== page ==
Journal of virology

Identification and characterization of nuclear and nucleolar localization signals in the adeno-associated virus serotype 2 assembly-activating protein.

PMID 25552709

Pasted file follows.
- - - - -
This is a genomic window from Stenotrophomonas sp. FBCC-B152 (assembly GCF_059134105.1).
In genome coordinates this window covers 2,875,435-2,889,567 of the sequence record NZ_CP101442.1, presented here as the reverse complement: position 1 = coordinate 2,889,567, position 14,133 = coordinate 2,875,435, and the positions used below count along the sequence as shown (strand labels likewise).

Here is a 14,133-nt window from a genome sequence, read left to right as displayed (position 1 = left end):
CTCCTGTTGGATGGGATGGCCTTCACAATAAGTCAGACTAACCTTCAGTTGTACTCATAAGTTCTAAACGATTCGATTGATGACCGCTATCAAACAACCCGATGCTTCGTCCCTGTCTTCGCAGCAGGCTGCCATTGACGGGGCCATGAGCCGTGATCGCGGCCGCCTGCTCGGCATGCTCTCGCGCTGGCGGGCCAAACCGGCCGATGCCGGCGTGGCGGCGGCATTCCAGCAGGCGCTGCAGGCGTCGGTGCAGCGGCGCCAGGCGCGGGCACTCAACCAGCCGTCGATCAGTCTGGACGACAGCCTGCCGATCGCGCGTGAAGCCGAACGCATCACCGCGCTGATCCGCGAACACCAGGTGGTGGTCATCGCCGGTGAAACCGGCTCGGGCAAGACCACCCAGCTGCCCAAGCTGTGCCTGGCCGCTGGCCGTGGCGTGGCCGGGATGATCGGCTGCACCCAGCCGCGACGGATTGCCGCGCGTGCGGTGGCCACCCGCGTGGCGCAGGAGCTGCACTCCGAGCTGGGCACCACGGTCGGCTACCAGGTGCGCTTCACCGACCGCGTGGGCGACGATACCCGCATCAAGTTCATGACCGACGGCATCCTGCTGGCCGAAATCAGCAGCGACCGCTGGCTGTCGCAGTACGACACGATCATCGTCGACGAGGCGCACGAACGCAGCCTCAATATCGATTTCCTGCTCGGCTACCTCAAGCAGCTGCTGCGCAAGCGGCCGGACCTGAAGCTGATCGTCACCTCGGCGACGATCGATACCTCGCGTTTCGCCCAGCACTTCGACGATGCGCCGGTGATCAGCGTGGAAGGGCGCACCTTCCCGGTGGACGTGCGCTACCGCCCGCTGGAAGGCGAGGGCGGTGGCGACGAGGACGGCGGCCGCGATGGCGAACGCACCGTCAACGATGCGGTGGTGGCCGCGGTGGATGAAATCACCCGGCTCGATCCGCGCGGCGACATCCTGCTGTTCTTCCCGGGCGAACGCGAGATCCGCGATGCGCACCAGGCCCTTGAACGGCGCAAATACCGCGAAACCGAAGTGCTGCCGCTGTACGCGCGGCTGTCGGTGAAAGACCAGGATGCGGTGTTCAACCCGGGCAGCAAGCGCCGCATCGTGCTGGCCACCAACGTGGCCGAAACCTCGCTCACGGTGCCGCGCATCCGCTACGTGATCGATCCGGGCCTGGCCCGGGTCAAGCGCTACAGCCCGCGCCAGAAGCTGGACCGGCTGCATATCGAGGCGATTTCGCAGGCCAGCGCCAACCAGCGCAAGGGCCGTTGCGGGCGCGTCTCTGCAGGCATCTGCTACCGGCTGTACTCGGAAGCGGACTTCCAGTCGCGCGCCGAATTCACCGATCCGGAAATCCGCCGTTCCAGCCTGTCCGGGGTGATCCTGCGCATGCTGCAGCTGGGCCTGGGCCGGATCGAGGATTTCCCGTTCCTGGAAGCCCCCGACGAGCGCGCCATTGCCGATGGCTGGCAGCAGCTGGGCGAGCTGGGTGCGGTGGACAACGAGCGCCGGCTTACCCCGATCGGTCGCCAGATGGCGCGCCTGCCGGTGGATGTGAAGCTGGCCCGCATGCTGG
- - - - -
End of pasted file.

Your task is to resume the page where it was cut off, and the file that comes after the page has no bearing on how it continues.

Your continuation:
Assembly-activating protein (AAP) of adeno-associated virus serotype 2 (AAV2) is a nucleolar-localizing protein that plays a critical role in transporting the viral capsid VP3 protein to the nucleolus for assembly. Here, we identify and characterize AAV2 AAP (AAP2) nuclear (NLS) and nucleolar (NoLS) localization signals near the carboxy-terminal region of AAP2 (amino acid positions 144 to 184) (AAP2(144-184)). This region contains five basic-amino-acid-rich (BR) clusters, KSKRSRR (AAP2BR1), RRR (AAP2BR2), RFR (AAP2BR3), RSTSSR (AAP2BR4), and RRIK (AAP2BR5), from the amino terminus to the carboxy terminus. We created 30 AAP2BR mutants by arginine/lysine-to-alanine mutagenesis or deletion of AAP2BRs and 8 and 1 green fluorescent protein (GFP)-AAP2BR and β-galactosidase-AAP2BR fusion proteins, respectively, and analyzed their intracellular localization in HeLa cells by immunofluorescence microscopy. The results showed that AAP2(144-184) has redundant multipartite NLSs and that any combinations of 4 AAP2BRs, but not 3 or less, can constitute a functional NLS-NoLS; AAP2BR1 and AAP2BR2 play the most influential role for nuclear localization, but either one of the two AAP2BRs is dispensable if all 4 of the other AAP2BRs are present, resulting in 3 different, overlapping NLS motifs; and the NoLS is shared redundantly among the five AAP2BRs and functions in a context-dependent manner. AAP2BR mutations not only resulted in aberrant intracellular localization, but also attenuated AAP2 protein expression to various degrees, and both of these abnormalities have a significant negative impact on capsid production. Thus, this study reveals the organization of the intermingling NLSs and NoLSs in AAP2 and provides insights into their functional roles in capsid assembly. Adeno-associated virus (AAV) has become a popular and successful vector for in vivo gene therapy; however, its biology has yet to be fully understood. In this regard, the recent discovery of the assembly-activating protein (AAP), a nonstructural, nucleolar-localizing AAV protein essential for viral capsid assembly, has provided us a new opportunity to better understand the fundamental processes required for virion formation. Here, we identify clusters of basic amino acids in the carboxy terminus of AAP from AAV serotype 2 (AAV2) that act as nuclear and nucleolar localization signals. We also demonstrate their importance in maintaining AAP expression levels and efficient production of viral capsids. Insights into the functions of AAP can elucidate the requirements and process for AAV capsid assembly, which may lead to improved vector production for use in gene therapy. This study also contributes to the growing body of work on nuclear and nucleolar localization signals.